Diagnosing the problem will become second nature. The first step is ensuring the issue is not the lack of a dielectric union. Look under the dome of the tank to see if a dielectric union is installed on the tank connection to the gas line. The second spot the dielectric union may be located is between the underground piping and the house. If there is no dielectric union, you will need to install one.

If you do find a dielectric union but continue to have a bad reading, you should determine if the issue is the anode or the tank itself. Start by attaching an anode bag and wire to the tank. If there is an increase in the protection number (e.g. -.5 to -.85), you now have a good reading. If there is no increase in the number when you complete this procedure, you will need to disconnect the tank from the gas line and retest the system, which will tell you whether the problem is with the tank or the line.

Step 6: Implementing Cathodic Protection Testing
It’s now time to decide the most efficient way for your company to maintain this important inspection requirement. The two most common methods I’ve seen in the field are:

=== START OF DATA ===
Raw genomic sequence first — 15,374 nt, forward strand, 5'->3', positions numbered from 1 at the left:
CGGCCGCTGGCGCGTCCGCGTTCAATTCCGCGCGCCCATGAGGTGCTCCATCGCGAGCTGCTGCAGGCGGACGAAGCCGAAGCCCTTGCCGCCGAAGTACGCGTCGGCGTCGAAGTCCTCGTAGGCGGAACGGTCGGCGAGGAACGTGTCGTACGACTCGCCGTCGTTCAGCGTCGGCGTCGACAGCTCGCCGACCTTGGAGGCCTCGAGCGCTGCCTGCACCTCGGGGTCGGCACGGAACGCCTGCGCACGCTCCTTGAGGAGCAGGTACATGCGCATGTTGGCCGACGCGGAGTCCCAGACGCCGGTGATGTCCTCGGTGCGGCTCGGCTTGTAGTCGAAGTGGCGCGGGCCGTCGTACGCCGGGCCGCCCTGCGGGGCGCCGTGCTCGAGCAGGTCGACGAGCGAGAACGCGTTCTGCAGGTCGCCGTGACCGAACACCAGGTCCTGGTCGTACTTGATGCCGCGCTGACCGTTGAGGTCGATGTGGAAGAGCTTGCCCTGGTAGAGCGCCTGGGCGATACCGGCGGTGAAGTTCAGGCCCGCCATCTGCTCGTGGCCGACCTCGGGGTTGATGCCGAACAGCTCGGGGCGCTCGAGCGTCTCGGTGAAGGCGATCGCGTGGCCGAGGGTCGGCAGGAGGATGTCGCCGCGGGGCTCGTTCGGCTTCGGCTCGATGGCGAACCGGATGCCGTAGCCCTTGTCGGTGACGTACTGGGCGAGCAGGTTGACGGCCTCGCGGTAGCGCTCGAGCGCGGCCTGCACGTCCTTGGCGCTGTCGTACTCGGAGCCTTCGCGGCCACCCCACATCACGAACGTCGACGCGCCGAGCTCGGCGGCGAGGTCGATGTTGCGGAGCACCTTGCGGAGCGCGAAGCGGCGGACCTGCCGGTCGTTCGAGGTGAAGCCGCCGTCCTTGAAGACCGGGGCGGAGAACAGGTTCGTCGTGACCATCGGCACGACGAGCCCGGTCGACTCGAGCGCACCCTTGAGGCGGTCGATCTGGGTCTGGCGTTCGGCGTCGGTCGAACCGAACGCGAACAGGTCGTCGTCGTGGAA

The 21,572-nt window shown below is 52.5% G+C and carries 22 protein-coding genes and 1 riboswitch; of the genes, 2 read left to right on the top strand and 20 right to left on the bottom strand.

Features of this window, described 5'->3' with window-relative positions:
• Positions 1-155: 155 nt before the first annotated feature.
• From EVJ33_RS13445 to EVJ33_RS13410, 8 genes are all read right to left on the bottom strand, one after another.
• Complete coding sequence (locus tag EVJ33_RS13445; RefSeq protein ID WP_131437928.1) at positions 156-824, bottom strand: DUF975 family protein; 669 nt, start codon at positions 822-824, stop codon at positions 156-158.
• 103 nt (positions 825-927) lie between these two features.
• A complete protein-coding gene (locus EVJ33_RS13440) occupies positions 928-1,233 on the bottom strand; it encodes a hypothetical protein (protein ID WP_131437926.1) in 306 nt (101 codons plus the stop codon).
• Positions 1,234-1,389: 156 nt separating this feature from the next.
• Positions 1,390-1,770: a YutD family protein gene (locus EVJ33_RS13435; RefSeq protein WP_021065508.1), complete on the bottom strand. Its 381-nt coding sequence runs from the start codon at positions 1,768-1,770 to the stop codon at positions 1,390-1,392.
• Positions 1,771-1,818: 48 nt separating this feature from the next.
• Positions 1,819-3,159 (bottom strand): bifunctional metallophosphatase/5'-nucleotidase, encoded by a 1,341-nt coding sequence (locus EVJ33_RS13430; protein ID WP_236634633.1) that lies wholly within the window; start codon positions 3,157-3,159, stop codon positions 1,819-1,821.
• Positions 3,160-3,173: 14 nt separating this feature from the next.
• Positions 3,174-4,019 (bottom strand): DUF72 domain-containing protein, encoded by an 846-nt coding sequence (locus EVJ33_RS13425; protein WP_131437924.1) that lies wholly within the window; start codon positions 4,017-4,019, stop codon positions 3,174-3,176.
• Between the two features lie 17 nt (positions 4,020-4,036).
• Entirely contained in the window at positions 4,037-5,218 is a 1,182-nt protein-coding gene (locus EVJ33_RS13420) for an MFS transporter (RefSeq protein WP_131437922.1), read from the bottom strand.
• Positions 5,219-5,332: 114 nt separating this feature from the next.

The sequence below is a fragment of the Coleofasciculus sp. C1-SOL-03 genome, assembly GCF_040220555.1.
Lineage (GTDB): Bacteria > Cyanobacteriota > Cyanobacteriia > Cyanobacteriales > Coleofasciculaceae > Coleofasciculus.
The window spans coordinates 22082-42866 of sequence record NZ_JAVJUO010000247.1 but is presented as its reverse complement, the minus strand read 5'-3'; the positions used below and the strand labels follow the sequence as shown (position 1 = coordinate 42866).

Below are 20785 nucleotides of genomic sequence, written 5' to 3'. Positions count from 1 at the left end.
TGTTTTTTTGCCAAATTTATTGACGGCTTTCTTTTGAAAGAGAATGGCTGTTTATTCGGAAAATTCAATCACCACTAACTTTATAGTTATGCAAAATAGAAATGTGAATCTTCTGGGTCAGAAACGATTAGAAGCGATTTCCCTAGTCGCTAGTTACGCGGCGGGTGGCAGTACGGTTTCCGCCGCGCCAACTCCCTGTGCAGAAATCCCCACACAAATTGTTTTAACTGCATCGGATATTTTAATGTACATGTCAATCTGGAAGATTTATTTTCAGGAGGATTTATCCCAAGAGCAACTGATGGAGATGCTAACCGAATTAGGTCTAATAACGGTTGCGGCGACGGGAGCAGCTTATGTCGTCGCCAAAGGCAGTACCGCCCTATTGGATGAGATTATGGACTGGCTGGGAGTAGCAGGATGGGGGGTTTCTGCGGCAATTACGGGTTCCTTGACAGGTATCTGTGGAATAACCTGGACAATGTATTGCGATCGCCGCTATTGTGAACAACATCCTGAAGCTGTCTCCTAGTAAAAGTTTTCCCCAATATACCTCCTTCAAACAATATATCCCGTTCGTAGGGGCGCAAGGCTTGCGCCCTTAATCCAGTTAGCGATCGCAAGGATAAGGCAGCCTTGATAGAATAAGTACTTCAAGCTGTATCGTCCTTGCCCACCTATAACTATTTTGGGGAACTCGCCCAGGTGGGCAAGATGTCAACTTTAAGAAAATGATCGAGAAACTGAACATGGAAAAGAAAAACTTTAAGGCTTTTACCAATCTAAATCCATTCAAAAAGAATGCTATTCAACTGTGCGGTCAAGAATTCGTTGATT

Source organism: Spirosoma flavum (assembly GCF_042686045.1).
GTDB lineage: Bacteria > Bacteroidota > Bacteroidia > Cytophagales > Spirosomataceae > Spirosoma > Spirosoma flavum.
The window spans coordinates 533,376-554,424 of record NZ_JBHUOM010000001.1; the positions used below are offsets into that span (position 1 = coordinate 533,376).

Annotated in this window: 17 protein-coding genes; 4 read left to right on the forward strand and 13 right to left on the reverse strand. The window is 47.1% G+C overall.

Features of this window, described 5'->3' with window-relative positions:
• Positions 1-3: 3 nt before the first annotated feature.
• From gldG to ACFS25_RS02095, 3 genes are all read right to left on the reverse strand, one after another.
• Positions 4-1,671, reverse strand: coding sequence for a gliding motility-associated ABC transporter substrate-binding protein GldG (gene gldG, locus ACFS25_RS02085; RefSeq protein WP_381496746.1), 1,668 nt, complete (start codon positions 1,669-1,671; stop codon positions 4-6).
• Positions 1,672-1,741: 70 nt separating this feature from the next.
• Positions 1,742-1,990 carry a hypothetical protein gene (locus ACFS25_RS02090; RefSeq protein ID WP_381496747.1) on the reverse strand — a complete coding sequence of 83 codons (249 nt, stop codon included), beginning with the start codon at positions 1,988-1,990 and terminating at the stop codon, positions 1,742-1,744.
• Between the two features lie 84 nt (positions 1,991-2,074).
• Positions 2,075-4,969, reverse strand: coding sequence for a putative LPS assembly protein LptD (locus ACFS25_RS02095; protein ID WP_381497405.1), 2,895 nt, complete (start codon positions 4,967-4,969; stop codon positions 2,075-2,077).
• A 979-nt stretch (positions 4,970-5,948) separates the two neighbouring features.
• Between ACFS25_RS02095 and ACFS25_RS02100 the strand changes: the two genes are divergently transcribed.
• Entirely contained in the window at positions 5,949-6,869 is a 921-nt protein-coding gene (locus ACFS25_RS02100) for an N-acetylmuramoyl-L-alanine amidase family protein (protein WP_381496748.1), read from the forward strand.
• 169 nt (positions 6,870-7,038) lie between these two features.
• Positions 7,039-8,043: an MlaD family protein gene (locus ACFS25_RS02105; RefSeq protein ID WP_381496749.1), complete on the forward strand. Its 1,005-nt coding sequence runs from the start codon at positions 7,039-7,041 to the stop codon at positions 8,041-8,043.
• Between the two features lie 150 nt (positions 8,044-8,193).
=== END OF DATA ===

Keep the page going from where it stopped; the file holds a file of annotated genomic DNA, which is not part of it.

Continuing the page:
• Training all drivers on cathodic protection: have them test tanks when they make deliveries

You will not have to send employees on return jobsite visits.

• Training a few specialists who drive around, focused on cathodic testing specifically

You will not have to buy as many cathodic test kits.

You know your team and delivery routes best—choosing which method will be most efficient for your propane company is a personal decision and can always be adjusted later for best results. ICM

John Horner is the Senior Director of Safety & Training at P3 Propane Safety. He has more than 13 years of industry experience providing DOT and other safety and compliance training. You can reach John at or